Queens Park Rangers Football Club has begun a public consultation for its proposed 40,000-seat stadium.
The ambitious scheme is part of a wider regeneration plan for Old Oak Common in west London, which would include a transport interchange linking up Crossrail and HS2. The development has provisionally been called New Queens Park.
QPR’s current Loftus Road stadium holds only 18,000 spectators, and the potential for expansion is restricted.
Chairman Tony Fernandes has assembled a team of consultants and designers, including architect Sir Terry Farrell, Wembley Stadium designer Populous, EC Harris, Savills Planning and Anthony Green & Spencer.
QPR has entered into exclusivity land arrangements with Network Rail and other landowners who control major parts of Old Oak, with its partner, Stadium Capital Developments.
Antony Spencer from Stadium Capital Development, who is developing the masterplan for Old Oak with Sir Terry Farrell, said: “We envisage a new vibrant, mixed-use and high-quality development that will regenerate the area and turn this neglected but very well-connected area into a new world-class city quarter.
“We have assembled a top-class professional team to design thousands of new homes and new commercial space, including retail, studios and offices, restaurants, cinemas, a hotel and other leisure accommodation.”
Fernandes said: “We are looking to deliver much more than just a stadium. We want to create a new destination that we propose to call ‘New Queens Park’. It will serve as a catalyst for regeneration, creating thousands of new jobs and homes for local people.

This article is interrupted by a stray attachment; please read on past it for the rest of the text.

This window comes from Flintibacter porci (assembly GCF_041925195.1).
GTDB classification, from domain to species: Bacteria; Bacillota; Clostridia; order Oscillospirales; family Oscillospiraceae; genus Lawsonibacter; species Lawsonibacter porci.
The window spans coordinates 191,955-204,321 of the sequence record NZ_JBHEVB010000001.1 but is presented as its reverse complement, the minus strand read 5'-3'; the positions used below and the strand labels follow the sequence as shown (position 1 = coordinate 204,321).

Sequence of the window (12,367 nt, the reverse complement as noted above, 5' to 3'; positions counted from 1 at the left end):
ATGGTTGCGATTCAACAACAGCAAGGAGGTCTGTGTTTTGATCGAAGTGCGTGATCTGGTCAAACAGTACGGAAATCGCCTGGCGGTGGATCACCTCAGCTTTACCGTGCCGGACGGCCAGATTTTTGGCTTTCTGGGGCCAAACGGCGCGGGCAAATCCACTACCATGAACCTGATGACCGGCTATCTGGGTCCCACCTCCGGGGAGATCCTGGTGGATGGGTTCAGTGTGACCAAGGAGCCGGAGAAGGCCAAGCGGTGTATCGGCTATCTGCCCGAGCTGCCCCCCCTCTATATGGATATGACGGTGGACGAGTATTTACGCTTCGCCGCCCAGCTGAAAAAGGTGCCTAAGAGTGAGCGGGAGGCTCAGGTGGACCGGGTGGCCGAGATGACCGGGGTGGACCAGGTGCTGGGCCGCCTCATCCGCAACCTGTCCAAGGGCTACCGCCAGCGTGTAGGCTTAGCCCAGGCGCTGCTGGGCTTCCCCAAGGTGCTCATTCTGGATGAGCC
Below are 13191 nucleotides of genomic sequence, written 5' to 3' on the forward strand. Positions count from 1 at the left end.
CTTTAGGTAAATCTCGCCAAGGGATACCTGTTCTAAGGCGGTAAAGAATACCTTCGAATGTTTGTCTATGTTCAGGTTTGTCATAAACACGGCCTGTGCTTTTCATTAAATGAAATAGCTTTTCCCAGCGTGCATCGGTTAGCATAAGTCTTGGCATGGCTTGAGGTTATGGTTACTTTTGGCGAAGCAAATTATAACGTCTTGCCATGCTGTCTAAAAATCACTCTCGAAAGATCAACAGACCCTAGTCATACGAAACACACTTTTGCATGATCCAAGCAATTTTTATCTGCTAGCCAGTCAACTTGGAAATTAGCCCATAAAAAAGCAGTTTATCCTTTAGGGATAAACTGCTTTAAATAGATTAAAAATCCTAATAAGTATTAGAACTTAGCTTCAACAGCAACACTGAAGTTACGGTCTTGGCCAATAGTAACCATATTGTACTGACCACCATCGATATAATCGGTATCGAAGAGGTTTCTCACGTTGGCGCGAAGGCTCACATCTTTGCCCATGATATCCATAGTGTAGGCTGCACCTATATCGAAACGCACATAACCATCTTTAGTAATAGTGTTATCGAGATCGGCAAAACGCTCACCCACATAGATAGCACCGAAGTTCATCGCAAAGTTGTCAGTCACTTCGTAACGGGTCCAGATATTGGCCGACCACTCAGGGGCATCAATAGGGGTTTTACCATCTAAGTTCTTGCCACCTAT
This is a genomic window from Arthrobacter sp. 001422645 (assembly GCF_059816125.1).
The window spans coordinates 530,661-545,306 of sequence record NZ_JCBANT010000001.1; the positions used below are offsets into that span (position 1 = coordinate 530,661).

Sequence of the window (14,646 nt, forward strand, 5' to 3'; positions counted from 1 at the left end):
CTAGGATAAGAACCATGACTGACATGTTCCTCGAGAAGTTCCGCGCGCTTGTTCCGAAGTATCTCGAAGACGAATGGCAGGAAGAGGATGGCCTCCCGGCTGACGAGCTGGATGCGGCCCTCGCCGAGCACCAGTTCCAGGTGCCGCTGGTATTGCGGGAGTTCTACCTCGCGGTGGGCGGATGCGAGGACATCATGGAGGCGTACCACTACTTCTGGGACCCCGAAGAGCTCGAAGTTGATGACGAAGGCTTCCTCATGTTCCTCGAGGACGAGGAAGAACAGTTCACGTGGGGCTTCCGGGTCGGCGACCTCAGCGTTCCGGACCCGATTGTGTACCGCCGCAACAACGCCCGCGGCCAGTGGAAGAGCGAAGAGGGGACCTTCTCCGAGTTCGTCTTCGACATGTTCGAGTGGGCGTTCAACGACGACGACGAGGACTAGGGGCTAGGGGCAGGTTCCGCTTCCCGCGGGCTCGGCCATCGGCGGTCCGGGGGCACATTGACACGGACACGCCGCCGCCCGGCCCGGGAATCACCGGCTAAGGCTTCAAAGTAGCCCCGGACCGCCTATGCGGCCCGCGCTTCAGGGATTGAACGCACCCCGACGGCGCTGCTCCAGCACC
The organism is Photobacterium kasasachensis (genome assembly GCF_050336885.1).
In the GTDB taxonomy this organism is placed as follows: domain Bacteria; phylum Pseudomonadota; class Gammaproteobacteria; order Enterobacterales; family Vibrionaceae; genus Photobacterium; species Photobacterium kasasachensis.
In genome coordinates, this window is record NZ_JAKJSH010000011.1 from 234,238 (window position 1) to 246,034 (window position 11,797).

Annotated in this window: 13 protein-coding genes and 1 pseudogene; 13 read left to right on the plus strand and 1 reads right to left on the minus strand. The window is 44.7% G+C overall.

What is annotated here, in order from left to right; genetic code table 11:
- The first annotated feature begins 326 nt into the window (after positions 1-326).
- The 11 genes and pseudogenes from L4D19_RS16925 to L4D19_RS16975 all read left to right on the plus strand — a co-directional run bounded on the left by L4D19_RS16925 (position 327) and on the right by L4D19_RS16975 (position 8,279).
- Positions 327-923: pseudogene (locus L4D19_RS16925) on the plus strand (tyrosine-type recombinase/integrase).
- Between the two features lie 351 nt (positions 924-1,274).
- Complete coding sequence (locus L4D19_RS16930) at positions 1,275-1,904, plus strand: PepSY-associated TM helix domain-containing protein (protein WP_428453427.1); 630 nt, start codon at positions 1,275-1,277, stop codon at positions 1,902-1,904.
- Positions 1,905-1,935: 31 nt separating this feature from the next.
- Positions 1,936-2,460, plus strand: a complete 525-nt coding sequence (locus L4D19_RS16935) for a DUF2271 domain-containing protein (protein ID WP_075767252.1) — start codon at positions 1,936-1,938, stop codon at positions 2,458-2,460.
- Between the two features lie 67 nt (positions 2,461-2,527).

“It will be a major transport hub that will connect Old Oak to the rest of London and other major cities across the UK. Our new 40,000 seat stadium will become a focal point hosting not just football, but other entertainment and community activities for residents and visitors to enjoy.
“This will give us a top quality stadium that will be able to cater for QPR’s needs as the club progresses and grows over the years ahead. We are very excited about being the driving force behind creating one of the best new urban places in the world, and making this our new home.
“This is very much the start of the process. We want to share our ideas and plans and in turn hear from the local community. The aim is that local residents, our fans and others with an interest in this part of London will come along and help us shape our proposals. The forthcoming public exhibitions provide the first opportunity for this, and as our plans evolve we’ll hold more events.”
QPR will be holding public exhibitions this month and has begun distribution of more than 50,000 newsletters to homes and businesses across west London.
A project website has also been established as part of the consultation process.